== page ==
## Introduction to Linear Equations

Linear equations form the basis of many algebraic applications, from calculating distances and investments to resolving supply and demand in economics. A linear equation in two variables is any equation that can be written in the form:

where , , are the coefficients and is a constant, and and are variables. When dealing with pairs of linear equations, we are interested in finding the values of and that satisfy both equations simultaneously.

For example, consider the system of linear equations:

Our goal is to find values of and that make both equations true.

## Methods of Solving Linear Equations

There are several algebraic methods for solving pairs of linear equations, including:

- Graphical Method
- Substitution Method
- Elimination Method
- Matrix Method

While graphical methods provide a visual understanding, algebraic methods such as substitution and elimination are more precise and commonly used.

## Graphical Method

The graphical method involves plotting both equations on a coordinate system and finding the intersection point. The point of intersection is the solution to the system of equations.

For example, let’s revisit our previous system:

Solving each equation for , we get:

Thus, the solution is and .

The intersections of these lines on a graph provide the solution. While not always precise for complex systems, it’s a good method for visual learners.

## Substitution Method

The substitution method involves solving one of the equations for one variable and then substituting that expression into the other equation. This reduces the system to a single equation with one variable.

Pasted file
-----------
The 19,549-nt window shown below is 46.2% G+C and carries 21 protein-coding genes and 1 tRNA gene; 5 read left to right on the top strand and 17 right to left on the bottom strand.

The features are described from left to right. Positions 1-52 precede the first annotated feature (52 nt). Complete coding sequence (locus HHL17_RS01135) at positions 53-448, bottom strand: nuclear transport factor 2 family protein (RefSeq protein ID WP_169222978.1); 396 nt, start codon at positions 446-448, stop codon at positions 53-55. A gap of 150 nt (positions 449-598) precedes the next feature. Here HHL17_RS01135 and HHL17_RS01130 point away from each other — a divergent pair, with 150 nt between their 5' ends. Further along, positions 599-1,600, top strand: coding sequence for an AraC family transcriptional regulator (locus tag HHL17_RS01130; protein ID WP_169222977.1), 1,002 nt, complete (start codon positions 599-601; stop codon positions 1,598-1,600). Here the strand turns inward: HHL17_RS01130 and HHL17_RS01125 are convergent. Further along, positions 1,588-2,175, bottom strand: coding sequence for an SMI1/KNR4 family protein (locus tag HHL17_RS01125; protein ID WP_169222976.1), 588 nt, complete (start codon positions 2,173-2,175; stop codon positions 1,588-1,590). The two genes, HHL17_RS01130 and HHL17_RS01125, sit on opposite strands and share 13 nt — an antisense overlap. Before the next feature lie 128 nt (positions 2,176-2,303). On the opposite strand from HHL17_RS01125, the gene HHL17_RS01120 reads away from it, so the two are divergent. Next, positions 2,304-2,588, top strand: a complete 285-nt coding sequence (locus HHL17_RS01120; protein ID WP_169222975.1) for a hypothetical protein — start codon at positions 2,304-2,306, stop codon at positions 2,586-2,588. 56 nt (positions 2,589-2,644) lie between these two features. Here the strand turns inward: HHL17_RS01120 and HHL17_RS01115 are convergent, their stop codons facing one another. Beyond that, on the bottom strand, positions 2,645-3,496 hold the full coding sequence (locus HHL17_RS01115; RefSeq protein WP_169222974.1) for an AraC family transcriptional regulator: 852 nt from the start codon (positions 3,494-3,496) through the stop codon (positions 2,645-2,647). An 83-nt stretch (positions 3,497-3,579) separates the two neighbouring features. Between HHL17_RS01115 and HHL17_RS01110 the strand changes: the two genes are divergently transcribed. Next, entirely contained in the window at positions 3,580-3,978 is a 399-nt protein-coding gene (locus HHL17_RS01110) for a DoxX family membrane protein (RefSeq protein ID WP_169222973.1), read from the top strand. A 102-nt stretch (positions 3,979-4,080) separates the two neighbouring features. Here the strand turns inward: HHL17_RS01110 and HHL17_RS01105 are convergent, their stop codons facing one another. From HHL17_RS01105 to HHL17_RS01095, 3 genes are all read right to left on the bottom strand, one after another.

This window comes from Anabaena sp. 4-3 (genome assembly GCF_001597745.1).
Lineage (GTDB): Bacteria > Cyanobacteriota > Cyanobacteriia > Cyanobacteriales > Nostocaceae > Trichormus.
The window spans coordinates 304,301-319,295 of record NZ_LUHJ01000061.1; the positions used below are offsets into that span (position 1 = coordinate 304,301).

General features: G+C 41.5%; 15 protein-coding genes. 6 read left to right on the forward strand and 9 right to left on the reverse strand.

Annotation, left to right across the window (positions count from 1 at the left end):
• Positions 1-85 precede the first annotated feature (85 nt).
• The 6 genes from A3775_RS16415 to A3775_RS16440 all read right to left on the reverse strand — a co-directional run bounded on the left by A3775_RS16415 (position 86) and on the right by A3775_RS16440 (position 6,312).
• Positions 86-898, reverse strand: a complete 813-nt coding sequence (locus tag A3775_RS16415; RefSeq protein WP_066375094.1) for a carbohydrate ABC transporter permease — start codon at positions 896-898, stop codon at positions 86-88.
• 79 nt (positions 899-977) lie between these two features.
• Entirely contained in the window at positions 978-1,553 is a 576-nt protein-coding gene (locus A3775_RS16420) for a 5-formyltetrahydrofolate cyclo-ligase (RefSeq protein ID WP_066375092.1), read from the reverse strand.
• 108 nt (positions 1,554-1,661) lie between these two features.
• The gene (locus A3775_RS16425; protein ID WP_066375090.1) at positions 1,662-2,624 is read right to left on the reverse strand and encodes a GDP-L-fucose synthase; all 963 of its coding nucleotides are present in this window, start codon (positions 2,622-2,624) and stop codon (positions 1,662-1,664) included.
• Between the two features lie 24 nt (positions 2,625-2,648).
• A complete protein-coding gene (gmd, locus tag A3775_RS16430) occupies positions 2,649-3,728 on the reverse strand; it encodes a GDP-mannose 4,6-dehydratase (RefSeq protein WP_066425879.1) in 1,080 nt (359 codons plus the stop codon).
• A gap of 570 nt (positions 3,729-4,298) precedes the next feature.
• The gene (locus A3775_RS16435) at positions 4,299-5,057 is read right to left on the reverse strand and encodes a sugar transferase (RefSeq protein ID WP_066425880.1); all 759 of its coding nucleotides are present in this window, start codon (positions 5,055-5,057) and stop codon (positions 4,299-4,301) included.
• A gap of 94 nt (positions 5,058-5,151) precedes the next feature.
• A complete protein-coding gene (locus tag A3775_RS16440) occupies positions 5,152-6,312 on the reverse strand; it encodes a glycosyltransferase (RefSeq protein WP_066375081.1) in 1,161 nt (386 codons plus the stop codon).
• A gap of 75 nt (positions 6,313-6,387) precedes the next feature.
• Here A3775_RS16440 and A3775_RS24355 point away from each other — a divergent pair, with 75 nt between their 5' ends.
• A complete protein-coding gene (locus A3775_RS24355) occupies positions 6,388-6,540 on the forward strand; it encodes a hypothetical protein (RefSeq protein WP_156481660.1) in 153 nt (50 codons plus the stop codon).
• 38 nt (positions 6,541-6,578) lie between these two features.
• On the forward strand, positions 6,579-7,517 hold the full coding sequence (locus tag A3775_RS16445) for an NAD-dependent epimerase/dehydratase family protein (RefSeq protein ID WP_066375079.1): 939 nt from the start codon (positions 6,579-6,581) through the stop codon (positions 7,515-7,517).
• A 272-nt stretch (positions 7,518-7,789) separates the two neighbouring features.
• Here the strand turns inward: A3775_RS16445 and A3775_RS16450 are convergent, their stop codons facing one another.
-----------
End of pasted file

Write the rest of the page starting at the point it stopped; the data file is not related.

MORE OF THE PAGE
For example, in the system:

Solving the second equation for :

Substitute this value into the first equation:

This simplifies to:

Substitute back into :

Thus, the solution is and .

## Elimination Method

The elimination method involves adding or subtracting equations to eliminate one variable, making it simpler to solve for the remaining variable.

Consider the system:

We can multiply the second equation by 3 to align the coefficients of :

Adding these equations:

Once we have , substitute it back into one of the original equations:

Thus, the solution is and .

## Real-world Application: Economics

Consider a real-world scenario where you run a business selling two products, and . Suppose the revenue equation for each product is:

Here, represents the number of product , and represents the number of product . Solving these simultaneous equations can help determine how many units of each product should be sold to maximize profits while covering costs. By substituting or eliminating variables as shown, you can find the optimal quantities of and .

## Conclusion

Understanding and applying algebraic methods to solve pairs of linear equations is a fundamental skill in mathematics. These techniques, such as substitution and elimination, empower students to approach real-world problems methodically. By mastering these methods, you can tackle more complex scenarios, from business economics to engineering solutions, reinforcing the practical value of mathematics in everyday life.